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*(A)rt and (R)esearch on (T)ransformations of (I)ndividuals and (S)ocieties

April 24, 2024

MacKenzie Trupp’s (UNIVIE) research received The Impact Award 2023

written by Corinna Kühnapfel UNIVIE PhD Candidate MacKenzie Trupp has been recently awarded with the Impact Award 2023 funded by the City of Vienna Cultural Affairs for her research funded by ARTIS. MacKenzie Trupp is a doctoral candidate at the Vienna Doctoral School in Cognition, Behavior and Neuroscience (VDS CoBeNe) of the University of Vienna.Through […]
October 02, 2023

Paper on Ethical Conflicts in the Research Project: ARTIS. Research as ‘Dirty’[1]: On Colonial Histories of Research

The ARTIS project description aims to research ‘how art impacts societies depending on their dominant ideologies’. This excerpt by Anisha Gupta Müller (KHB) hopes to turn the question around: how do dominant ideologies affect research in the first place? From the context of weißensee kunsthochschule, Anisha Gupta Müller writes on the ethical problems that foreground scientific research
July 17, 2023

New publication on visitors’ bodily, emotional, and transformative experience with an installation artwork

Installation art, with its immersive and participatory nature, evokes and necessitates bodily engagement and awareness. A new study shows that these aspects are integral to the overall art experience, appreciation, and transformative outcomes.
February 23, 2024

New research project at UNIVIE on the relationship between Parkinson’s and creativity

written by Corinna Kühnapfel

The research project “Unlocking the Muse” at the University of Vienna explores the connection between art, creativity, and Parkinson’s disease. The project aims to understand how creativity impacts individuals with Parkinson’s and vice versa. This project unites an international and interdisciplinary consortium of art researchers and neuroscientists, led by Matthew Pelowski (UNIVIE) from the Faculty of Psychology and Julia Crone and Blanca Spee from the Vienna Cognitive Science Hub of the University of Vienna. The team of researchers are investigating changes in creativity among Parkinson’s patients, with initial findings suggesting shifts in creative interest post-diagnosis. Utilizing neuroimaging techniques, they aim to target specific brain regions associated with creativity to further understand this relationship. Cognitive flexibility, a key aspect of creativity, is also being examined, with implications for both disease development and prevention. Challenges include the diverse nature of Parkinson’s symptoms and the need for complex study designs. The interdisciplinary approach and collaboration with Parkinson’s patients themselves underscore the project’s breadth and depth, highlighting the multifaceted nature of both the disease and the research efforts.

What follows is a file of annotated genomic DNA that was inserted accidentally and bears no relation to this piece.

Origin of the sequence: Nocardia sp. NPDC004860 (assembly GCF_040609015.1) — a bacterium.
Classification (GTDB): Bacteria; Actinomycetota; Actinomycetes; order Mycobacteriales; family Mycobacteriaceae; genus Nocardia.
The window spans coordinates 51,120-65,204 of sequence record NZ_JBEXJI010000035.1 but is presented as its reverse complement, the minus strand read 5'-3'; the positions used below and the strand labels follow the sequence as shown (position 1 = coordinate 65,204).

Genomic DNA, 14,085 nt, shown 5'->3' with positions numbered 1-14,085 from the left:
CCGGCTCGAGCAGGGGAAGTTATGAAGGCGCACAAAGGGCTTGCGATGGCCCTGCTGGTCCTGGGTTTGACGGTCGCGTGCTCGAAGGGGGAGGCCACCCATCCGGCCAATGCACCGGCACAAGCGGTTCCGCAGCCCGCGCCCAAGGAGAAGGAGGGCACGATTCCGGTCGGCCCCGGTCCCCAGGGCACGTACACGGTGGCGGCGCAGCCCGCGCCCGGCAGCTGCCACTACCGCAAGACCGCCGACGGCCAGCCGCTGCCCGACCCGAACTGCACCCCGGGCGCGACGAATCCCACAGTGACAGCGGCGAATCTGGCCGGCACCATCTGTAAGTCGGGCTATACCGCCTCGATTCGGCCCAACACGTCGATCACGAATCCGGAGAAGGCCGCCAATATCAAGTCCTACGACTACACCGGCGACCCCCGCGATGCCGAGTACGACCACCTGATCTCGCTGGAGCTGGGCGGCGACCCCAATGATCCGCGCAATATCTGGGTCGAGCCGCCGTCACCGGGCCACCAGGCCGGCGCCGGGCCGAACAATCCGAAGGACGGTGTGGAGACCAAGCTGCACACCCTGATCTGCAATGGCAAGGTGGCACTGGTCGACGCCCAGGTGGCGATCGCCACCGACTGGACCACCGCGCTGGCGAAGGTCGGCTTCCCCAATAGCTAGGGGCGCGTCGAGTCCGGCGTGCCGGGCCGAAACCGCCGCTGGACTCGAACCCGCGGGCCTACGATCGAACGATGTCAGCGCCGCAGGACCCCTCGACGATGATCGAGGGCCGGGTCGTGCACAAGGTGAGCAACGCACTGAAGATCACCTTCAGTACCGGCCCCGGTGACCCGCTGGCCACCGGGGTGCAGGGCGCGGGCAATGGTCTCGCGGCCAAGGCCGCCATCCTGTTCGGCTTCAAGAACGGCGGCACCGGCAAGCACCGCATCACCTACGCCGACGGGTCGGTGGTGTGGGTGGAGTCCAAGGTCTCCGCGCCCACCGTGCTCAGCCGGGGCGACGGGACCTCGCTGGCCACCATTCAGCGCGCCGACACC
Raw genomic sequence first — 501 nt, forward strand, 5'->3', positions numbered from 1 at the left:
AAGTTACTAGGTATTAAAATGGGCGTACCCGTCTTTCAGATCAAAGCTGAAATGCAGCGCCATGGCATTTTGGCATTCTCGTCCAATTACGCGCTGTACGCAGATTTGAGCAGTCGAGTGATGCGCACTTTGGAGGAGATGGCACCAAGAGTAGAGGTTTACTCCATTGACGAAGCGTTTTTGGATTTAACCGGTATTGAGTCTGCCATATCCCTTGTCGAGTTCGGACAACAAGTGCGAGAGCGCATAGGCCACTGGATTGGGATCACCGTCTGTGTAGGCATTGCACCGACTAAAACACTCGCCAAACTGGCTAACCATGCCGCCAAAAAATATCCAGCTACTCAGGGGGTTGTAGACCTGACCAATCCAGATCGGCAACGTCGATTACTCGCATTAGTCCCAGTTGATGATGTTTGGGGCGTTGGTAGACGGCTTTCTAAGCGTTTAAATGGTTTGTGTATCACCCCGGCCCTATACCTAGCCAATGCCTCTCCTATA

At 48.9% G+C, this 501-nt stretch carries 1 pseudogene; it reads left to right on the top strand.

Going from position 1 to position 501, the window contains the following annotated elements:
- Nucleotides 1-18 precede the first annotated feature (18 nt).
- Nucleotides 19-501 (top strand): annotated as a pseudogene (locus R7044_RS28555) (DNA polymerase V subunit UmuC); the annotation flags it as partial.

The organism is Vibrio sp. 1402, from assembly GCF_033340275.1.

A recent article about the project titled “Can art keep you healthy?—How creativity can prevent Parkinson’s” has been published on February 7, 2024, by Rudolphina, the research magazine of the University of Vienna, and can be accessed here.

(2024, 07 February).  Rudolphina, University of Vienna Research Magazine

Further reading:
Pelowski, M., Spee, B. T. M., Arato, J., Dörflinger, F., Ishizu, T., & Richard, A. (2022). Can we really ‘read’ art to see the changing brain? A review and empirical assessment of clinical case reports and published artworks for systematic evidence of quality and style changes linked to damage or neurodegenerative disease. Physics of Life Reviews, 43, 32–95.

Stap, T., Koksma, J., Crone, J., Pelowski, M., Bloem, B., & Spee, B. (2023). Unlocking the muse—Developing arts-based approaches for people with Parkinson’s disease. International Journal of Integrated Care, 23(S1), 696.